It’s summer holiday season, when people pack up their smartphones and tablets, sunscreen and tank tops and set off for a change of pace. With connected devices it’s never been easier to find one’s way around, record memories, and stay in touch with friends back home.
When traveling it’s convenient to use public WiFi hotspots in places like airports and restaurants, Our Security Advisor Sean Sullivan says that public WiFi networks should be thought of as just that: public.
Because you’re sharing the network with strangers, there’s the risk that someone is using readily available software that snoops on what you’re doing.
“It may feel private because you’re using your personal device, but it’s not,” he says.
Sean advises against doing anything via public WiFi that you wouldn’t want an eavesdropper to know – including logging into accounts with passwords. “I use public WiFi happily for a topic I would discuss with a friend on the metro. Banking, I do at home,” he says.
Here’s a quick look at how people feel about traveling with their devices and how to stay safe online when you’re on the road.
Here are some more tips that will keep you secure wherever you may roam:
• Don’t let your device connect to public WiFi spots automatically.
• Delete out the WiFi access points you’ve used when you arrive home.
• Don’t be logged into apps you don’t need while traveling.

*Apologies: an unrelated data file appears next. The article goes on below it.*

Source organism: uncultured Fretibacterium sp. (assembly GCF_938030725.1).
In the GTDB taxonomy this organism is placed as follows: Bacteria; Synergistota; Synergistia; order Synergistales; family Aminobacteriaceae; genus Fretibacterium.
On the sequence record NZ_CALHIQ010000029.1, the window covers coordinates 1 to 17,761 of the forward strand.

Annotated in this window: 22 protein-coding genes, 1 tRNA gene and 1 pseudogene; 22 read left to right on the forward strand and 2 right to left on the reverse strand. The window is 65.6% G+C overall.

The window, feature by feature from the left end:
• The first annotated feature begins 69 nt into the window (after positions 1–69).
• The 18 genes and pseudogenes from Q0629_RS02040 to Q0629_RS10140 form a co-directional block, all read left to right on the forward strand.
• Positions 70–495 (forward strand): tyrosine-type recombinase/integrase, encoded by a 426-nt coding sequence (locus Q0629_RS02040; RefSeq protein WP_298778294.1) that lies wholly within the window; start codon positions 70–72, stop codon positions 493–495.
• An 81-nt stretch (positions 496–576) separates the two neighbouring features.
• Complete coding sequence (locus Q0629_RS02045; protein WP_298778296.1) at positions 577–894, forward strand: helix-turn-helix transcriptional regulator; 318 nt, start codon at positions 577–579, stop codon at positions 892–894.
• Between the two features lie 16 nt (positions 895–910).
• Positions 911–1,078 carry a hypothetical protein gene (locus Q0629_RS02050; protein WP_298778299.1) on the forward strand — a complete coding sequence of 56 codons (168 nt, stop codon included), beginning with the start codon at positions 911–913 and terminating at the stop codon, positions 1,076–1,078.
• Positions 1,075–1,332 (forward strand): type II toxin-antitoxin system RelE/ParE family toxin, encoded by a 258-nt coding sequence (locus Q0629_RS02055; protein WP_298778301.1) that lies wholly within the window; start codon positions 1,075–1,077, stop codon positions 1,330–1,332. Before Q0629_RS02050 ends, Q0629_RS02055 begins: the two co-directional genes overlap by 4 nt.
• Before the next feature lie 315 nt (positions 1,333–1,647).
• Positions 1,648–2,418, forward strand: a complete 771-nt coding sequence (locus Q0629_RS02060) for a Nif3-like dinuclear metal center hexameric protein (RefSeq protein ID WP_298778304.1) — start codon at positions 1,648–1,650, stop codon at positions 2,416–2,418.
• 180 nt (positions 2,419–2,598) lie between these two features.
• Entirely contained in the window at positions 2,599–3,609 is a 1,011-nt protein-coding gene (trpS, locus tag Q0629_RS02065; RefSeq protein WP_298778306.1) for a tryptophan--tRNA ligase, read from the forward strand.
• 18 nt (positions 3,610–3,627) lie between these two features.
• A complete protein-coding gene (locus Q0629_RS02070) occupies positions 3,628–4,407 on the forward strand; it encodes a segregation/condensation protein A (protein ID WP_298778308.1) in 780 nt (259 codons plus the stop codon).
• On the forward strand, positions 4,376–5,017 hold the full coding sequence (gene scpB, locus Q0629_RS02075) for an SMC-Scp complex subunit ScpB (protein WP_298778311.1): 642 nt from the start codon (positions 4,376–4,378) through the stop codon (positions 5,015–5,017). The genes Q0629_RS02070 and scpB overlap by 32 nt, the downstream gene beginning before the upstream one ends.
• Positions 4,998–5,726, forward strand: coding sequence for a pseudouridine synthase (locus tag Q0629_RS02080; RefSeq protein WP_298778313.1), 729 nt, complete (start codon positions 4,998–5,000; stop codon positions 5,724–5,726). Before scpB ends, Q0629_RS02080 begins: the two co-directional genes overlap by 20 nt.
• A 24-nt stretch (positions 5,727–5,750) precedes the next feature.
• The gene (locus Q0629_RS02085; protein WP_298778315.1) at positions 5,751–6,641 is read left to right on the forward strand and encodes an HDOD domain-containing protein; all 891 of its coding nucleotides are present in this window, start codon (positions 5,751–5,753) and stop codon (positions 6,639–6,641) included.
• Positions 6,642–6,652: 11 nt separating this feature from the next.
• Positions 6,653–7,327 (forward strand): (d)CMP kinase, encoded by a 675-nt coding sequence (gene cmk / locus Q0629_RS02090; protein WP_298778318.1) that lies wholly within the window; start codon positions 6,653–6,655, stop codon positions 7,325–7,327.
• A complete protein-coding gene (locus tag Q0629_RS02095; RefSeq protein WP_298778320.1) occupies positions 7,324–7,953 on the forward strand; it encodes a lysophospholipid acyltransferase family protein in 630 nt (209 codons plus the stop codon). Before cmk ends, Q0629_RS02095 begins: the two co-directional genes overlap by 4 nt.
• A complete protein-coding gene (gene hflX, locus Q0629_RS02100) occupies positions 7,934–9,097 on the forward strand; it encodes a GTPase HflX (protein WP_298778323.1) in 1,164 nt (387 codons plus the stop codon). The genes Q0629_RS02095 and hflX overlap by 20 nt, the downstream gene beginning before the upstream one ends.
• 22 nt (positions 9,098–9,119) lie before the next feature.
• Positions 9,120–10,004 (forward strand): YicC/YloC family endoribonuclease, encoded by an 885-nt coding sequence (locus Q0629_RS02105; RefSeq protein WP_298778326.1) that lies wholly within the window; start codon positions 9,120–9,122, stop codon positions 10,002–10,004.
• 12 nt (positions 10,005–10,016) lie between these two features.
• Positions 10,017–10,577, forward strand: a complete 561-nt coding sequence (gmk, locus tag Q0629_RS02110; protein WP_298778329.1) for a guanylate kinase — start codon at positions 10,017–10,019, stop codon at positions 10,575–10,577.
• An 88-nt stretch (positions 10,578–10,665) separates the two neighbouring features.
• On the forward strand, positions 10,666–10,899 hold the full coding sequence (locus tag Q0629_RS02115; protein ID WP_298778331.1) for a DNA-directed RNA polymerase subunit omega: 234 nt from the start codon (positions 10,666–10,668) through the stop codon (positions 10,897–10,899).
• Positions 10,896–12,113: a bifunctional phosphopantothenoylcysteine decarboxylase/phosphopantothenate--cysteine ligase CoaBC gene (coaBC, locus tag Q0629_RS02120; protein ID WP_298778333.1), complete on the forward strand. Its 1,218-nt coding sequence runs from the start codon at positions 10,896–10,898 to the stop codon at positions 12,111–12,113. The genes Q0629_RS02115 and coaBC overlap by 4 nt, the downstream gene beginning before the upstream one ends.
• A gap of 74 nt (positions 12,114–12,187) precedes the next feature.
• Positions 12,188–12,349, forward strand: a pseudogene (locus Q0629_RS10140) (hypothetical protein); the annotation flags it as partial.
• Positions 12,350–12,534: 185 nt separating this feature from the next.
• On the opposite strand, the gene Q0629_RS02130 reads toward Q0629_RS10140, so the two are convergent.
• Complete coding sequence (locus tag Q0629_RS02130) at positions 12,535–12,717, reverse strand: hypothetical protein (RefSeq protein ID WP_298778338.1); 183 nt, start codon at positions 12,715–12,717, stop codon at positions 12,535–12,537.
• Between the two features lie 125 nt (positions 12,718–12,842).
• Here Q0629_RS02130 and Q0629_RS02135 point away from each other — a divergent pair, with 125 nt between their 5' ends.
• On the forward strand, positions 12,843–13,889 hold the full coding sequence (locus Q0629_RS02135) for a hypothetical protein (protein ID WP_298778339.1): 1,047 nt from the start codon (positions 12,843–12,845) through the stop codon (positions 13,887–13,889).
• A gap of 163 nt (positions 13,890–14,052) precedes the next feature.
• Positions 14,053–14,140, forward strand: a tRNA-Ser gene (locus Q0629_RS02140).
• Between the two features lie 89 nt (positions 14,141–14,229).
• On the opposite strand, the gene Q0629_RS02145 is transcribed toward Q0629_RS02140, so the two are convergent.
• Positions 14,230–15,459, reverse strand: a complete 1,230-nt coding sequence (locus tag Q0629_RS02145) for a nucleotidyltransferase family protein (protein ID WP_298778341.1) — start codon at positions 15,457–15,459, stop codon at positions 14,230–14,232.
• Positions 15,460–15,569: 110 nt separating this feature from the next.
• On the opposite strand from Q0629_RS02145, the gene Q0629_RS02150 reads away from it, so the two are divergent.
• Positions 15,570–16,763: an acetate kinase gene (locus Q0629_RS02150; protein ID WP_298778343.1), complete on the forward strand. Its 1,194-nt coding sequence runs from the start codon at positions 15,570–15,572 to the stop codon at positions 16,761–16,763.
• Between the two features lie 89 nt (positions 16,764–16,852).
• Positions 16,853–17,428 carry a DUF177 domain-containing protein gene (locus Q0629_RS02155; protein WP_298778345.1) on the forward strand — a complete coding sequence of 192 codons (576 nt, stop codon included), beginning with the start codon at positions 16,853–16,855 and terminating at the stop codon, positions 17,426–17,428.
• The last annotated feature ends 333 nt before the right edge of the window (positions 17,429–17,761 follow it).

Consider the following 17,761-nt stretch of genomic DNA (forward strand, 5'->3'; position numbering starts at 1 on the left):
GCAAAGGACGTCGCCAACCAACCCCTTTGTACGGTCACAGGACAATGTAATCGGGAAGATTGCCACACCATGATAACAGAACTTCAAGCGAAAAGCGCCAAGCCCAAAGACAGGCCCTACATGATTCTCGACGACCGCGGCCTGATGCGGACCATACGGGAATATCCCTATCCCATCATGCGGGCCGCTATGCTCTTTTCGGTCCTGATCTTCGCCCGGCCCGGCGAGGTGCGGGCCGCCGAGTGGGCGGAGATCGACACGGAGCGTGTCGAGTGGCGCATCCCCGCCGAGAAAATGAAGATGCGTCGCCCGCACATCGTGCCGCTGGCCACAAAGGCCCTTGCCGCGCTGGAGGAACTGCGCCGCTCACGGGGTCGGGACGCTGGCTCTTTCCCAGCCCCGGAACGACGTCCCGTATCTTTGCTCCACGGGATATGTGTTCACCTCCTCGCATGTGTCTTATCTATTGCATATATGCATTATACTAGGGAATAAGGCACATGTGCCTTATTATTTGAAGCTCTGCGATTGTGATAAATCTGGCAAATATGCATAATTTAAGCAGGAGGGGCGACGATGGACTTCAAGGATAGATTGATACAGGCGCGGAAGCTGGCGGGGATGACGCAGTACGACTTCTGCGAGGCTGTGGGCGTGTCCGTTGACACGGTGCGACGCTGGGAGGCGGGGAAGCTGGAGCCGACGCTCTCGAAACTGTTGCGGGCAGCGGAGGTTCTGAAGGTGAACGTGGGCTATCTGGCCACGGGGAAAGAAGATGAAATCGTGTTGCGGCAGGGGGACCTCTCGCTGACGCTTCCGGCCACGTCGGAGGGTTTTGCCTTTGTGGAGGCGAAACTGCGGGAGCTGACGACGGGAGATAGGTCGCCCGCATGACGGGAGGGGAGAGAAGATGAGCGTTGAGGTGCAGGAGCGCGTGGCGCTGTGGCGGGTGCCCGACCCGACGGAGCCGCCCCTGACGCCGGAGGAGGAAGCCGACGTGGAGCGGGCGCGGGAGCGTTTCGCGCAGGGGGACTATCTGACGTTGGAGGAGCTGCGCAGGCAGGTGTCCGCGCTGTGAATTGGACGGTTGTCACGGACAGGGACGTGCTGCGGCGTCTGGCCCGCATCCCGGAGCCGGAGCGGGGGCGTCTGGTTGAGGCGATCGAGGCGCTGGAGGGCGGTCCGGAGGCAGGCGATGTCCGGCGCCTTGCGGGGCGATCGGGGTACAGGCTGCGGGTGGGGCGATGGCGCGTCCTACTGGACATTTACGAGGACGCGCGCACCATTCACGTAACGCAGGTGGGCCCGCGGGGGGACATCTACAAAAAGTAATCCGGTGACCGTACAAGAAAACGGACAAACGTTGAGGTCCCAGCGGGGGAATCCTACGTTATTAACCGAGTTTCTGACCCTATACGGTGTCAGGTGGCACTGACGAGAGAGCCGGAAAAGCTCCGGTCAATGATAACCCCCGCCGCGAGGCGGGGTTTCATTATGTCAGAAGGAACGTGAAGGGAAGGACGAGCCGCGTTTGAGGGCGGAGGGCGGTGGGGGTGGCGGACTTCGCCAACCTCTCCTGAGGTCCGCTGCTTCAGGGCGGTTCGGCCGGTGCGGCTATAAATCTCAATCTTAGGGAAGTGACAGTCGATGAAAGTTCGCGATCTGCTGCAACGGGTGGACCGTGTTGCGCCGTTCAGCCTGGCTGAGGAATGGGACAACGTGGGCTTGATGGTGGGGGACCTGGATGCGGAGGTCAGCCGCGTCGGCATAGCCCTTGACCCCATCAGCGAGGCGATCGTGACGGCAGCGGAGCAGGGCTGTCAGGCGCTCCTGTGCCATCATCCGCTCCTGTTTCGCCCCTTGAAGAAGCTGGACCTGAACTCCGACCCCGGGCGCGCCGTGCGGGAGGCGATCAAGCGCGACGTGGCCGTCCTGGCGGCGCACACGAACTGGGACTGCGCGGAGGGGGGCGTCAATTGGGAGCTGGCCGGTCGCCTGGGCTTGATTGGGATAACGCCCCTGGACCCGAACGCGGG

• Check with the establishment you’re at to make sure the network you log onto is really theirs, and not one a snoop has set up to trick you.
• Be aware of your surroundings and anyone who could be trying to peek over your shoulder.
• Use a unique password for each account.
• For laptops, disable file sharing and turn on the firewall, setting it to block incoming connections.
• Use a VPN (virtual private network) if possible, which secures your connection even on public WiFi.
• Use a travel router with a prepaid SIM card for your own personal WiFi network.
• At the very least, watch for the padlock and “https” in the address bar for any site with your personal information. If they’re not there, avoid the site.
• A good general rule: Assume anything you do over public WiFi is part of a public conversation.
[Photo by uros velickovic via Flickr.com]